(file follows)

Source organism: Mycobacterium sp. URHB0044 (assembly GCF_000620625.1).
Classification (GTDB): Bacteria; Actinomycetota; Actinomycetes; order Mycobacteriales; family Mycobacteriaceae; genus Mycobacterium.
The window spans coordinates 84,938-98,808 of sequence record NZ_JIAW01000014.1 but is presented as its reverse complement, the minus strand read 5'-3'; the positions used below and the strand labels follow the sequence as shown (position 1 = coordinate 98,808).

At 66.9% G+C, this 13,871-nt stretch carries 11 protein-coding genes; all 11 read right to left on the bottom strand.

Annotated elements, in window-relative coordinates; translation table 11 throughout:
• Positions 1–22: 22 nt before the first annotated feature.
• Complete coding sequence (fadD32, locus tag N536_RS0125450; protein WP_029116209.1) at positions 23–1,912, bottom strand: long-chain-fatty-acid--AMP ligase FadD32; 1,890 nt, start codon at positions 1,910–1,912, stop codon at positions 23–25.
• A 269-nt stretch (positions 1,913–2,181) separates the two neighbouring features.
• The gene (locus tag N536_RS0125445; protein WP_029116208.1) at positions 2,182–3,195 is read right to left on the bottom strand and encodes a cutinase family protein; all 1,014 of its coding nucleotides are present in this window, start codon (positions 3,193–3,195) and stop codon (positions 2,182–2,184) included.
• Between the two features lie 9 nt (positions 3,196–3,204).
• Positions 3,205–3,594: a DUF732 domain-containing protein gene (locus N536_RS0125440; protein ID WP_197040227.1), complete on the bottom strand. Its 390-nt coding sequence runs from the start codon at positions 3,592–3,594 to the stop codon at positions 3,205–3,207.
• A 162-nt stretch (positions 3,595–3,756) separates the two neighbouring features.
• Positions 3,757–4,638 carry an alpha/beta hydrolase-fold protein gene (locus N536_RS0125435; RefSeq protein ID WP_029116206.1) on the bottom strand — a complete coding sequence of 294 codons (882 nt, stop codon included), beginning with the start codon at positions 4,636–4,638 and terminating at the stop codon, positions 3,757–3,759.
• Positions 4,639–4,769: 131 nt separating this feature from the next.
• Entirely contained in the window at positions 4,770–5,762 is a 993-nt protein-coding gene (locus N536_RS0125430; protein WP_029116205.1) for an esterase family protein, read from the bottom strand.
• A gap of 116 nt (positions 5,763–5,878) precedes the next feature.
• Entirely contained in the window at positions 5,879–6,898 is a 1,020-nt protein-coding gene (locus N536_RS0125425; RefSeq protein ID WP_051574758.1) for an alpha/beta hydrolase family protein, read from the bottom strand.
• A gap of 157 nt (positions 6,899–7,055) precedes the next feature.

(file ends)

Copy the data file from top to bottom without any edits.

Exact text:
Source organism: Mycobacterium sp. URHB0044 (assembly GCF_000620625.1).
Classification (GTDB): Bacteria; Actinomycetota; Actinomycetes; order Mycobacteriales; family Mycobacteriaceae; genus Mycobacterium.
The window spans coordinates 84,938-98,808 of sequence record NZ_JIAW01000014.1 but is presented as its reverse complement, the minus strand read 5'-3'; the positions used below and the strand labels follow the sequence as shown (position 1 = coordinate 98,808).

At 66.9% G+C, this 13,871-nt stretch carries 11 protein-coding genes; all 11 read right to left on the bottom strand.

Annotated elements, in window-relative coordinates; translation table 11 throughout:
• Positions 1–22: 22 nt before the first annotated feature.
• Complete coding sequence (fadD32, locus tag N536_RS0125450; protein WP_029116209.1) at positions 23–1,912, bottom strand: long-chain-fatty-acid--AMP ligase FadD32; 1,890 nt, start codon at positions 1,910–1,912, stop codon at positions 23–25.
• A 269-nt stretch (positions 1,913–2,181) separates the two neighbouring features.
• The gene (locus tag N536_RS0125445; protein WP_029116208.1) at positions 2,182–3,195 is read right to left on the bottom strand and encodes a cutinase family protein; all 1,014 of its coding nucleotides are present in this window, start codon (positions 3,193–3,195) and stop codon (positions 2,182–2,184) included.
• Between the two features lie 9 nt (positions 3,196–3,204).
• Positions 3,205–3,594: a DUF732 domain-containing protein gene (locus N536_RS0125440; protein ID WP_197040227.1), complete on the bottom strand. Its 390-nt coding sequence runs from the start codon at positions 3,592–3,594 to the stop codon at positions 3,205–3,207.
• A 162-nt stretch (positions 3,595–3,756) separates the two neighbouring features.
• Positions 3,757–4,638 carry an alpha/beta hydrolase-fold protein gene (locus N536_RS0125435; RefSeq protein ID WP_029116206.1) on the bottom strand — a complete coding sequence of 294 codons (882 nt, stop codon included), beginning with the start codon at positions 4,636–4,638 and terminating at the stop codon, positions 3,757–3,759.
• Positions 4,639–4,769: 131 nt separating this feature from the next.
• Entirely contained in the window at positions 4,770–5,762 is a 993-nt protein-coding gene (locus N536_RS0125430; protein WP_029116205.1) for an esterase family protein, read from the bottom strand.
• A gap of 116 nt (positions 5,763–5,878) precedes the next feature.
• Entirely contained in the window at positions 5,879–6,898 is a 1,020-nt protein-coding gene (locus N536_RS0125425; RefSeq protein ID WP_051574758.1) for an alpha/beta hydrolase family protein, read from the bottom strand.
• A gap of 157 nt (positions 6,899–7,055) precedes the next feature.